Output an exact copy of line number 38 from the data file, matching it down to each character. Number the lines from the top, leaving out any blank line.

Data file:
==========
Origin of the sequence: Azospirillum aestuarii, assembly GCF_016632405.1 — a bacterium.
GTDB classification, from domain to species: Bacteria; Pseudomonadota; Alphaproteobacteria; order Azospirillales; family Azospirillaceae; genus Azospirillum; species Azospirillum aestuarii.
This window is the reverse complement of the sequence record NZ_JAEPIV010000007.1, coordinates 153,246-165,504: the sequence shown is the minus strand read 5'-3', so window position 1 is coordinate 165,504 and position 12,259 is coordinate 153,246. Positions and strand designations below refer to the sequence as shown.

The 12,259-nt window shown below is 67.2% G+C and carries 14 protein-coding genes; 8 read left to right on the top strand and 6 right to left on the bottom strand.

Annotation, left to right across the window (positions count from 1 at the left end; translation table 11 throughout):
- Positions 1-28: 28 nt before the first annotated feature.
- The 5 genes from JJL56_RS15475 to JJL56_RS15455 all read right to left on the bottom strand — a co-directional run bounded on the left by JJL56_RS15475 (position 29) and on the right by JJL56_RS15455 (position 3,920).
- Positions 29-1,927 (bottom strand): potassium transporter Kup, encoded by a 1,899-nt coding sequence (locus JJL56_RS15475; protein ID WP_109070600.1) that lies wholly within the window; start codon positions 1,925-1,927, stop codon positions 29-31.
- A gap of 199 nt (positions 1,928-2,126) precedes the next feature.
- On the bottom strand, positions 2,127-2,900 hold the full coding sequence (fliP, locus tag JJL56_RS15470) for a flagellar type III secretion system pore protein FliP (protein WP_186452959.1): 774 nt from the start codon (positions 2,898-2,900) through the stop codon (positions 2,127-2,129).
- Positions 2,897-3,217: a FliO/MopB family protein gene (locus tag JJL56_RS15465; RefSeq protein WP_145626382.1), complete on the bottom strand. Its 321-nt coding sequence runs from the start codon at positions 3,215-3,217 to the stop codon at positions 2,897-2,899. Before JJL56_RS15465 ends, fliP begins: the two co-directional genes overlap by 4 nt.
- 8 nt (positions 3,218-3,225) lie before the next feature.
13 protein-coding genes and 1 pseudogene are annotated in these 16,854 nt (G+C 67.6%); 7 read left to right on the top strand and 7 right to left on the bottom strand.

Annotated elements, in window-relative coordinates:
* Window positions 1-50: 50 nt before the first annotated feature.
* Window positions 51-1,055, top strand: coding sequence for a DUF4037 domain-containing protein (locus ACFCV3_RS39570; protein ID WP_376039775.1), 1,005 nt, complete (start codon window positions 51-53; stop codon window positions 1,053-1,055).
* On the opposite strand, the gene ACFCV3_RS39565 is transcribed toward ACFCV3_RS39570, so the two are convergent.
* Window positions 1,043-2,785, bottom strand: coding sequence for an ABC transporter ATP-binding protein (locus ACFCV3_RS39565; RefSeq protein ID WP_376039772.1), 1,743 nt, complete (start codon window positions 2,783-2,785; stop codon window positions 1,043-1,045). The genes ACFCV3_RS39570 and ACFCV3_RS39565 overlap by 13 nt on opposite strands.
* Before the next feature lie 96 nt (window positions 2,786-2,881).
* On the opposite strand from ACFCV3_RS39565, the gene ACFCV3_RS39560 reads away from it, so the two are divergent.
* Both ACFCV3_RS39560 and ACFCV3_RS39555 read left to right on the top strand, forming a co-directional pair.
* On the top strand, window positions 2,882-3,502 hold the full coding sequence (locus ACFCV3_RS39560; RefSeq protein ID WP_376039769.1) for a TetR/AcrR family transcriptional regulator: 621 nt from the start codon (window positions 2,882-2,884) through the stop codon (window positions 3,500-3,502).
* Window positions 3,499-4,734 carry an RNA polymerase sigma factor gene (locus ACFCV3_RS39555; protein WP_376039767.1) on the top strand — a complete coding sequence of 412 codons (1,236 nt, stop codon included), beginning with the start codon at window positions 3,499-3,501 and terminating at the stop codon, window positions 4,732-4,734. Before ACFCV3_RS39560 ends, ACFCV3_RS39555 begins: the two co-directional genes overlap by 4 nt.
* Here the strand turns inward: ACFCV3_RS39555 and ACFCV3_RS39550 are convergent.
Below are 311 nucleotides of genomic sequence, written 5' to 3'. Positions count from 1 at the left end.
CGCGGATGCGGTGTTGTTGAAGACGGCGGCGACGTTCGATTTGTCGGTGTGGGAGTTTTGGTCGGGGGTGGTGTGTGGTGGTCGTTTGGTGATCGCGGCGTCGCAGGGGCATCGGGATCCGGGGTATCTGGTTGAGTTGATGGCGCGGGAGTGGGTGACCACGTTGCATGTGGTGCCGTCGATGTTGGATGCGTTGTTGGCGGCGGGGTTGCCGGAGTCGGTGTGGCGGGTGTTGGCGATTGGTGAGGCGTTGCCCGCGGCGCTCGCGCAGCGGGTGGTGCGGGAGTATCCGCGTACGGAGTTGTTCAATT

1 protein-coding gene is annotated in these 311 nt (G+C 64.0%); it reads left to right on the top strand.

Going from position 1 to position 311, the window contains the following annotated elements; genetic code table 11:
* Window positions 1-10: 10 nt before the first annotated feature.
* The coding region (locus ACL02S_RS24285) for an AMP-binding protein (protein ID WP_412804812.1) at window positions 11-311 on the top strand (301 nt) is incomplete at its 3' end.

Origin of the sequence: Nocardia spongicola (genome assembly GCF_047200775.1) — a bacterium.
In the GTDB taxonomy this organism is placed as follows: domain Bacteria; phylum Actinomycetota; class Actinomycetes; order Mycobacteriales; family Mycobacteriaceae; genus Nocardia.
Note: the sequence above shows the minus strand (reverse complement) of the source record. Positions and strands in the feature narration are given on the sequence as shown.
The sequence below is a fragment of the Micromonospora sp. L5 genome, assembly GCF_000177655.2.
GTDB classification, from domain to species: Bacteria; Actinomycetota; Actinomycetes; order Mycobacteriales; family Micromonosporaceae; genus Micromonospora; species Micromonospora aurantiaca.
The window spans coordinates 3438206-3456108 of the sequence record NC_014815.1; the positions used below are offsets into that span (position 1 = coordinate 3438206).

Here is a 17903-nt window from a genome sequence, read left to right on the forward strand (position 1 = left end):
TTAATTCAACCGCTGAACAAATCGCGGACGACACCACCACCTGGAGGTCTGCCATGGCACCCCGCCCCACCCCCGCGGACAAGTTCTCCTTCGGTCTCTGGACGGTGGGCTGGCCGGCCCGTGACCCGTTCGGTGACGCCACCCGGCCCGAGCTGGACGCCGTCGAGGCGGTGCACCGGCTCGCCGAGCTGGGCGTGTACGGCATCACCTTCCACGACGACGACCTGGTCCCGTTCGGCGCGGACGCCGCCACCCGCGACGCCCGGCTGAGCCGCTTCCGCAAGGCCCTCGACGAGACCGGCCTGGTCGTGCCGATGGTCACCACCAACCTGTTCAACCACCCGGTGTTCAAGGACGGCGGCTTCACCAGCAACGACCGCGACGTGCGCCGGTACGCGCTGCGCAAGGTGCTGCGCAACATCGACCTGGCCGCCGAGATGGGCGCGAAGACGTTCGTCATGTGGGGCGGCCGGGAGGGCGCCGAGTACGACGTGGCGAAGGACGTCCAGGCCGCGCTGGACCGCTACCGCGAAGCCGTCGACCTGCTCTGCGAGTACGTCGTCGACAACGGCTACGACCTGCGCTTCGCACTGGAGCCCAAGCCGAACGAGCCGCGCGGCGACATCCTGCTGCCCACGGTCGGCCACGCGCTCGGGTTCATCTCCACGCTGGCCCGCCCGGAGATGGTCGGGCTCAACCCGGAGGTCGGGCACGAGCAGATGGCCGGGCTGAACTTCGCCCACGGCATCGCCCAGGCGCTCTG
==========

TTAATTCAACCGCTGAACAAATCGCGGACGACACCACCACCTGGAGGTCTGCCATGGCACCCCGCCCCACCCCCGCGGACAAGTTCTCCTTCGGTCTCTGGACGGTGGGCTGGCCGGCCCGTGACCCGTTCGGTGACGCCACCCGGCCCGAGCTGGACGCCGTCGAGGCGGTGCACCGGCTCGCCGAGCTGGGCGTGTACGGCATCACCTTCCACGACGACGACCTGGTCCCGTTCGGCGCGGACGCCGCCACCCGCGACGCCCGGCTGAGCCGCTTCCGCAAGGCCCTCGACGAGACCGGCCTGGTCGTGCCGATGGTCACCACCAACCTGTTCAACCACCCGGTGTTCAAGGACGGCGGCTTCACCAGCAACGACCGCGACGTGCGCCGGTACGCGCTGCGCAAGGTGCTGCGCAACATCGACCTGGCCGCCGAGATGGGCGCGAAGACGTTCGTCATGTGGGGCGGCCGGGAGGGCGCCGAGTACGACGTGGCGAAGGACGTCCAGGCCGCGCTGGACCGCTACCGCGAAGCCGTCGACCTGCTCTGCGAGTACGTCGTCGACAACGGCTACGACCTGCGCTTCGCACTGGAGCCCAAGCCGAACGAGCCGCGCGGCGACATCCTGCTGCCCACGGTCGGCCACGCGCTCGGGTTCATCTCCACGCTGGCCCGCCCGGAGATGGTCGGGCTCAACCCGGAGGTCGGGCACGAGCAGATGGCCGGGCTGAACTTCGCCCACGGCATCGCCCAGGCGCTCTG